Women In Fire

Film transcript - Women In Fire

There are thousands of persons in fire and police work, and recruits are constantly being added to the ranks. But only those with certain qualifications are accepted.

I’d never even thought about it. I’d never met any female firefighters. I didn’t, you know, see posters or media stories about them. No one ever said to little tiny Lacey, like, do you want to be a firefighter when you grow up? You know, just never considered it an option.

When you see a woman my size, who’s five foot two, and you know there’s middle schoolers that are bigger than I am, you might have a moment where you think, is she, can she really do everything that a firefighter needs to do?

You know what, I would say I’m aware that I’m the only woman on the crew.

I work in a fire organisation with about 20 people, in our small town, and two of us are females.

On my crew we have, uh, 24, and I am the only woman.

With my department, there’s only two of us. Just two ladies, that’s it.

If I knew I was going to be burning the next day, there’s a lot of prep that I would still take the extra minute to take off any fingernail polish because I didn’t want to be girlie on the fire line.

I think on a daily basis people think that I’m the secretary for our company.

Women are not firefighters. I get it all the time. You know, you can’t be a firefighter. You’re a girl.

At my station here in Yosemite, there was a gentleman that came into the office looking for the fire chief. And he asked me where the fire chief was and I said well that’s me. And he said well they didn’t tell me you were a woman.

I really just stumbled into fire. One of my best friends from high school fought fire for a summer and came back and said I totally found your dream job – you have to come with me next year. And so I followed him to a hand crew, to a fire crew the next summer and here I am. That was eight years ago. And I’m still in it.

It’s hard to feel, like, you can ever get there. Coz I don’t see any women, like, in the job that I want to have, so you get this this tape in the back of your head, even if it’s really quiet, saying well you can’t do this coz women don’t do that job.

Sometimes there’s a feeling that I have to be twice as good to be considered as competent as my male coworkers. I don’t want to make a mistake in front of the men because I don’t want that to reflect badly on all women, which can get in the way of learning and trying new things.

But in this environment at the WTREX we make a really conscious effort to make this a safe learning environment. It’s really great to get that different leadership style. That different learning style from someone you can relate to a little bit more.

When you’re talking on the radio, you need to be able to actually paint that clear picture. Who else needs help?

We’re having those conversations about how do we create the support network. How do we create a more inclusive culture. So that we can create some really impactful changes in the future.

I would never have the chance to meet this many female firefighters if I just went through my fire career on a normal trajectory. This is something we all need. To not get burned out. No pun intended.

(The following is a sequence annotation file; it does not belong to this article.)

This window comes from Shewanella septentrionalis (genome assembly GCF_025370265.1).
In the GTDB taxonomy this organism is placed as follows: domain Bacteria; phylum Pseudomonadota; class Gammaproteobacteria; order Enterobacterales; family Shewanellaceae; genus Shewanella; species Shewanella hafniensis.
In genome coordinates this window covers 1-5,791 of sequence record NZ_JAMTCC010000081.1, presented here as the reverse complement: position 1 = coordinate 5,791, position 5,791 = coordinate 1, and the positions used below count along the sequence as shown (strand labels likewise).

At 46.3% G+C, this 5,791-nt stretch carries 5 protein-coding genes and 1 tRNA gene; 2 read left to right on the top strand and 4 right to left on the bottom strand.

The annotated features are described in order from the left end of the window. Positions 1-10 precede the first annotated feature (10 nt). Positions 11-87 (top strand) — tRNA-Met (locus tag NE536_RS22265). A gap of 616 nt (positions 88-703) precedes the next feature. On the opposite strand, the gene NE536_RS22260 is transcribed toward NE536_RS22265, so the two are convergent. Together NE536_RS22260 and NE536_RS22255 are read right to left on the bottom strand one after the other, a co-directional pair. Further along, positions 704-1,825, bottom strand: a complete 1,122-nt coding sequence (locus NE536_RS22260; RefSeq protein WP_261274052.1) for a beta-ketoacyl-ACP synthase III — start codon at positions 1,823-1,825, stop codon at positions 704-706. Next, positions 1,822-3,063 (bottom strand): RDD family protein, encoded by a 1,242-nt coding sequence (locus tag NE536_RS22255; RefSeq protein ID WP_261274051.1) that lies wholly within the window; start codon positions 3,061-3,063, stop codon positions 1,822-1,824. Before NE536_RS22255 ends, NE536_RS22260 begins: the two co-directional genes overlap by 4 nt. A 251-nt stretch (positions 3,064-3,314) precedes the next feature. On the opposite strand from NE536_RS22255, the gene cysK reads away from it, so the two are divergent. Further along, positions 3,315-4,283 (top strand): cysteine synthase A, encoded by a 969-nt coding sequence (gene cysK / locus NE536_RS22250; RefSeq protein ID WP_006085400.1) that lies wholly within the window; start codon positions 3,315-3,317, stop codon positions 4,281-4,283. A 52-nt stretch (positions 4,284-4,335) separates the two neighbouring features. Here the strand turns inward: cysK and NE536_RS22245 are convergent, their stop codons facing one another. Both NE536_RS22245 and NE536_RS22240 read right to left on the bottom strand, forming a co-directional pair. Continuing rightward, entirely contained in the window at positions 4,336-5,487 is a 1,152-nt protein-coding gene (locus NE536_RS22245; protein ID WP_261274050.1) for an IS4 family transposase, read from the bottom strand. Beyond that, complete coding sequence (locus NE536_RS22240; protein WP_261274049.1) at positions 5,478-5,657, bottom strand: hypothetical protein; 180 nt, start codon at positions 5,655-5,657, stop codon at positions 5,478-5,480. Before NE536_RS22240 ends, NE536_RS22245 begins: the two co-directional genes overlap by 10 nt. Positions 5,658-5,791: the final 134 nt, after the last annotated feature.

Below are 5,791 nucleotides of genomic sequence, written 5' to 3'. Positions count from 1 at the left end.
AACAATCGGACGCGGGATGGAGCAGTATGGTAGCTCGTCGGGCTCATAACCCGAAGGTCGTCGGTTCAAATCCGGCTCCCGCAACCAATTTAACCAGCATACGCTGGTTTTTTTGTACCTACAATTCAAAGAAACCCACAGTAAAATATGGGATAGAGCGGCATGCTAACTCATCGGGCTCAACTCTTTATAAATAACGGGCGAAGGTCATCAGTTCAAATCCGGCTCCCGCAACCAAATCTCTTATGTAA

Last piece before we split. Have your group back here, loading up, getting ready to roll. Have fun today.

We do a job that is inherently risky. We go into areas that most people really wouldn’t want to get near, and we do it because we care about the land, and we care about protecting communities.

I mean, like look at these women. We’ve got women on hot shot crews, they work 16 hour days, they don’t take lunch, you know, they eat on the go, they’re carrying chainsaws and five gallons of water at a time.

We’ve got women here that work on engines, we’ve got forresters who are out all day taking inventories. Women from helitac crews. We’ve got women in leadership. You want to talk about some logistics and some planning, and making the really important decisions, these women are rockstars.

The best place to start is at morning line up everyday. Ask yourself what is the numerical strength of my company. How many men do I have.

It calls for young men with good health, mental alertness and the willingness to risk personal injury, even death, in protecting the lives and property of others.

I think we place a lot of limits on our little kids and we kind of shove them down one path or the other based on nothing else but these stories we’ve created in our culture.

I want as many little girls as possible to see me in this outfit as I can possibly manage.

I hope young girls or someone out there that says I want her job when I grow up.

I want to get in that front seat of that big ladder truck and I want to be driving it so that every little girl and little boy that sees me driving sees that there’s a woman in that seat doing that job.

That’s my goal for young girls coming up, is that see role models and they say well if she can do it, I can do it.

They can do anything in the world that they want and that’s not just firefighting – any career.

I want to break that chain. I want little kids to know that there are so many more options when they grow up and it doesn’t matter where you come from or who you are – that you can go find something that makes you happy.